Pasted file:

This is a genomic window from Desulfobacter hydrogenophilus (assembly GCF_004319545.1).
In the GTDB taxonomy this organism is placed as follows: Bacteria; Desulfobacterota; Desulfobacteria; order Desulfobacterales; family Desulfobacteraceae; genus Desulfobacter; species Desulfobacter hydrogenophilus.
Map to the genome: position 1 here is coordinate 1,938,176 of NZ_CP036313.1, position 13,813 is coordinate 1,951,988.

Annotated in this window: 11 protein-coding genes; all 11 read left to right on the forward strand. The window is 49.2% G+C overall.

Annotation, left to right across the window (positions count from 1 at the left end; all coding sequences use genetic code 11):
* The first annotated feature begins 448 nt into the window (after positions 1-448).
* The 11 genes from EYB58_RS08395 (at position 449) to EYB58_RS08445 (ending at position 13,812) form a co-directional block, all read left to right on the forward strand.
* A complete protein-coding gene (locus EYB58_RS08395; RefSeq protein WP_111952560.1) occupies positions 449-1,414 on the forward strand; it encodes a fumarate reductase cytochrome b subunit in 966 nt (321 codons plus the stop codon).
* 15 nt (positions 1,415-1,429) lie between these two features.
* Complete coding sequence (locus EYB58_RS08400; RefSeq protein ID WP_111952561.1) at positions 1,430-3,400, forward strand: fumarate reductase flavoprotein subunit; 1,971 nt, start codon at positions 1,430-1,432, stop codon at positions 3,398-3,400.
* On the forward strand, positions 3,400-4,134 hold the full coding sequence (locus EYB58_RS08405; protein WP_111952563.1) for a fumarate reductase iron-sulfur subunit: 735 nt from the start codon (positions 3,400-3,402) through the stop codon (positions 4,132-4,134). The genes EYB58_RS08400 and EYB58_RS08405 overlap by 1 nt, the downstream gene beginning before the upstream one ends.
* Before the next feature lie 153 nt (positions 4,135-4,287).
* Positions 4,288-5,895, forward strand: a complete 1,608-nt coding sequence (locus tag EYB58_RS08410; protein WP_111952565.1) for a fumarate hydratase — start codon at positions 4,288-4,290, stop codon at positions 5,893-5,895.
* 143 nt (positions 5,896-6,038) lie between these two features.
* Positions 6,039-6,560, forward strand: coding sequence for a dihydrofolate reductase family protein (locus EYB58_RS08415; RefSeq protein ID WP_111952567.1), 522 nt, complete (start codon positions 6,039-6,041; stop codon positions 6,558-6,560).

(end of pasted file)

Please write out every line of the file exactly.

This is a genomic window from Desulfobacter hydrogenophilus (assembly GCF_004319545.1).
In the GTDB taxonomy this organism is placed as follows: Bacteria; Desulfobacterota; Desulfobacteria; order Desulfobacterales; family Desulfobacteraceae; genus Desulfobacter; species Desulfobacter hydrogenophilus.
Map to the genome: position 1 here is coordinate 1,938,176 of NZ_CP036313.1, position 13,813 is coordinate 1,951,988.

Annotated in this window: 11 protein-coding genes; all 11 read left to right on the forward strand. The window is 49.2% G+C overall.

Annotation, left to right across the window (positions count from 1 at the left end; all coding sequences use genetic code 11):
* The first annotated feature begins 448 nt into the window (after positions 1-448).
* The 11 genes from EYB58_RS08395 (at position 449) to EYB58_RS08445 (ending at position 13,812) form a co-directional block, all read left to right on the forward strand.
* A complete protein-coding gene (locus EYB58_RS08395; RefSeq protein WP_111952560.1) occupies positions 449-1,414 on the forward strand; it encodes a fumarate reductase cytochrome b subunit in 966 nt (321 codons plus the stop codon).
* 15 nt (positions 1,415-1,429) lie between these two features.
* Complete coding sequence (locus EYB58_RS08400; RefSeq protein ID WP_111952561.1) at positions 1,430-3,400, forward strand: fumarate reductase flavoprotein subunit; 1,971 nt, start codon at positions 1,430-1,432, stop codon at positions 3,398-3,400.
* On the forward strand, positions 3,400-4,134 hold the full coding sequence (locus EYB58_RS08405; protein WP_111952563.1) for a fumarate reductase iron-sulfur subunit: 735 nt from the start codon (positions 3,400-3,402) through the stop codon (positions 4,132-4,134). The genes EYB58_RS08400 and EYB58_RS08405 overlap by 1 nt, the downstream gene beginning before the upstream one ends.
* Before the next feature lie 153 nt (positions 4,135-4,287).
* Positions 4,288-5,895, forward strand: a complete 1,608-nt coding sequence (locus tag EYB58_RS08410; protein WP_111952565.1) for a fumarate hydratase — start codon at positions 4,288-4,290, stop codon at positions 5,893-5,895.
* 143 nt (positions 5,896-6,038) lie between these two features.
* Positions 6,039-6,560, forward strand: coding sequence for a dihydrofolate reductase family protein (locus EYB58_RS08415; RefSeq protein ID WP_111952567.1), 522 nt, complete (start codon positions 6,039-6,041; stop codon positions 6,558-6,560).